The idea behind the Hatch Act is simple. There’s a lot of power in Washington, and elected officials earn their positions to wield that power on behalf of their constituents. One can see how an unscrupulous person might try to leverage that power to extend their partisan advantage, filling their staffs with political lackeys or dispatching staff to work on partisan political efforts. Or, in a more common example, using their official positions to advocate partisan positions.
On Tuesday, Kellyanne Conway, counselor to President Trump, became the latest member of Trump’s administration to violate the Hatch Act, according to the Office of Special Counsel (not to be confused with special counsel Robert S. Mueller III). On two occasions last year, Conway was interviewed on television as part of her official capacity and, during those interviews, advocated the election of Roy Moore to the Senate from Alabama.
“And Doug Jones in Alabama,” Conway said on Fox News of Moore’s Democratic opponent. “Folks, don’t be fooled. He’ll be a vote against tax cuts. He’s weak on crime, weak on borders. He’s strong on raising your taxes. He’s terrible for property owners.”
The OSC’s letter to Trump read: “In passing this law, Congress intended to promote public confidence in the Executive branch by ensuring the federal government is working for all Americans without regard to their political views. Ms. Conway’s statements during the Fox & Friends and New Day interviews impermissibly mixed official government business with political views about candidates in the Alabama special election for U.S. Senate.”
The punishment for the violation was left to the White House, which wasted little time making clear that there wouldn’t be any punishment.
NEW: White House reaction to @KellyannePolls Hatch Violation: pic.twitter.com/scxb9TJK0j— Fin Gómez (@finnygo) March 6, 2018
This was the second time that Conway has violated ethics rules since coming to the White House. When Nordstrom stopped carrying Ivanka Trump’s clothing line early in the administration, Conway said in an interview: “Go buy Ivanka’s stuff, is what I would tell you. I hate shopping, but I’m going to go get some for myself today. I’m going to give it a free commercial here. Go buy it today.” That was a different sort of violation: leveraging her formal position for the economic benefit of someone else.
But she’s also not the only member of the Trump White House to be ensnared in questions about violating the Hatch Act.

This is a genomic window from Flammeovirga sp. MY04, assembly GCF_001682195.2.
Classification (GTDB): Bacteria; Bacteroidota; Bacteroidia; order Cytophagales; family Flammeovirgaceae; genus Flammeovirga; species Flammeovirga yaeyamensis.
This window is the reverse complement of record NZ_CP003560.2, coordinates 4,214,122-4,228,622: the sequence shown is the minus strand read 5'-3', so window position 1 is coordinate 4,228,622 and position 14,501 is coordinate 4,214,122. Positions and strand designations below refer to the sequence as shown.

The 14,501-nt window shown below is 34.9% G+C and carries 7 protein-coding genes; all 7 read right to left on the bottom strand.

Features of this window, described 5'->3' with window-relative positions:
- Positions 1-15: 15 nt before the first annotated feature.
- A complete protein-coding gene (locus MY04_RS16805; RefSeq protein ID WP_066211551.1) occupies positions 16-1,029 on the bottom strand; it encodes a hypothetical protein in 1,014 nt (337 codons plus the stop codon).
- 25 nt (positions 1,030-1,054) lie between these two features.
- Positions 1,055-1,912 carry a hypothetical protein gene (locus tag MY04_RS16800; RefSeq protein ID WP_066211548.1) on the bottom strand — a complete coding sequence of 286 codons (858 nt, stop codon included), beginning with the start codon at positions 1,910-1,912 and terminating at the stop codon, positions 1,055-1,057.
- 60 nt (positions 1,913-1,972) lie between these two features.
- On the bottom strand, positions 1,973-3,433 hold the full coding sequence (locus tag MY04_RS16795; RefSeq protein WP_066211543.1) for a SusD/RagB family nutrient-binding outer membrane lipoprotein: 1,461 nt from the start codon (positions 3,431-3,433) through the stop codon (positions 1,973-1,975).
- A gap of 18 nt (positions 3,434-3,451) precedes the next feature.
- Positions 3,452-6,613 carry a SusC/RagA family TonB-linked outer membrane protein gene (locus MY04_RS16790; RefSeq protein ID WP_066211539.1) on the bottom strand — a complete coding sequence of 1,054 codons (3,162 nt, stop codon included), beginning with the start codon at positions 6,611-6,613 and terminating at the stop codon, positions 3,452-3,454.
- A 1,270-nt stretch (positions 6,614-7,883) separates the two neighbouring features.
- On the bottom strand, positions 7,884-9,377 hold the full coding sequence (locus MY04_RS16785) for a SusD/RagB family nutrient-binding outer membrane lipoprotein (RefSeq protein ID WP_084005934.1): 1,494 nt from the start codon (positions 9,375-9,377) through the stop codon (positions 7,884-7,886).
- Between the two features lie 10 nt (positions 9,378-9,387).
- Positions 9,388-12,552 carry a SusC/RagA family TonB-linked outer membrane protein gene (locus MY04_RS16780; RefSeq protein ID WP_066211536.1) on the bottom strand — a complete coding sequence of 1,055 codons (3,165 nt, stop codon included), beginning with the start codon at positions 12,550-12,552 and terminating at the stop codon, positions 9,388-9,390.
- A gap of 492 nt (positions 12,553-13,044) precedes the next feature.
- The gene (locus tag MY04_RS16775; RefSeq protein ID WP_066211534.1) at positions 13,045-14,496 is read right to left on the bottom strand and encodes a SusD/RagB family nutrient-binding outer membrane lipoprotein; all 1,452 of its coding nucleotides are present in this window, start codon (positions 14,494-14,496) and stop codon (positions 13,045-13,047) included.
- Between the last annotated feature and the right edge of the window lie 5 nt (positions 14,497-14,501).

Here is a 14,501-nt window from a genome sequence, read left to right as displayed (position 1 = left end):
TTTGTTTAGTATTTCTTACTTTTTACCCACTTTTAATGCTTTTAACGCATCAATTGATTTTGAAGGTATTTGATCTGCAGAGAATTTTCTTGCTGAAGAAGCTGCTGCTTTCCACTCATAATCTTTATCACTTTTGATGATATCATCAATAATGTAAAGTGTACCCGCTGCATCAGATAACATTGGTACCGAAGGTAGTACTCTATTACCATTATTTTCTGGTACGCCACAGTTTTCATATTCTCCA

Social media director Dan Scavino was found to have violated the Hatch Act when he tweeted out a criticism of Rep. Justin Amash (R-Mich.).
Trump “is bringing auto plants & jobs back to Michigan,” Scavino wrote. Amash “is a big liability. #TrumpTrain, defeat him in primary.”
The White House’s defense of Conway — that her words didn’t explicitly advocate the defeat or election of anyone — clearly doesn’t hold for Scavino’s tweet. Regardless, it’s not clear that there was any punishment leveled against Scavino.
The OSC also found that U.N. Ambassador Nikki Haley violated the Hatch Act by expressing her support of candidate Rep. Ralph Norman (R-S.C.) from her personal Twitter account. In that case, Haley retweeted a tweet of support from Trump.
Other members of the administration have faced questions about whether they’ve crossed the line. Housing and Urban Development Secretary Ben Carson faced questions when he was introduced at a campaign rally using his formal title. Jared Kushner, Trump’s son-in-law and a presidential adviser, was listed under his official title in a news release announcing the hiring of the campaign manager for Trump’s 2020 effort. (The news release was quickly revised.)
With Trump’s reelection effort gearing up, the OSC released updated guidelines on what is and isn’t allowable for government employees.
“For example, while on duty or in the workplace,” the guidelines read, “employees may not: wear, display, or distribute items with the slogan ‘Make America Great Again’ or any other materials from President Trump’s 2016 or 2020 campaigns; use hashtags such as #MAGA or #ResistTrump in social media posts or other forums; or display non-official pictures of President Trump.”
FCC commissioner Mike O’Rielly, speaking at the Conservative Political Action Conference last month, seemed to cross the line in advocating for Trump’s reelection — pretty explicitly.
“I think what we can do is make sure as conservatives we elect good people to both the House, the Senate, and make sure that President Trump gets reelected,” O’Rielly said during a panel at the conference.
Trump himself is not subject to the constraints of the Hatch Act. When he was in Missouri last year on an official presidential trip to tout his plans to overhaul the tax code, he took a moment to excoriate Sen. Claire McCaskill (D-Mo.). If she didn’t vote for the Republican plan, he said that “you have to vote. Her. Out. Of. Office.”
Although that’s not a violation of the Hatch Act, it is problematic. In essence, Trump turned the event into a political rally — necessitating that the Republican Party reimburse part of the costs of the event.
If this all seems confusing: Fair enough. That’s why the Office of Special Counsel offers training for administration officials about where the legal lines are. In its letter to the White House about Conway, the OSC notes that Conway completed that training shortly after coming to the White House.
Might be time for a refresher.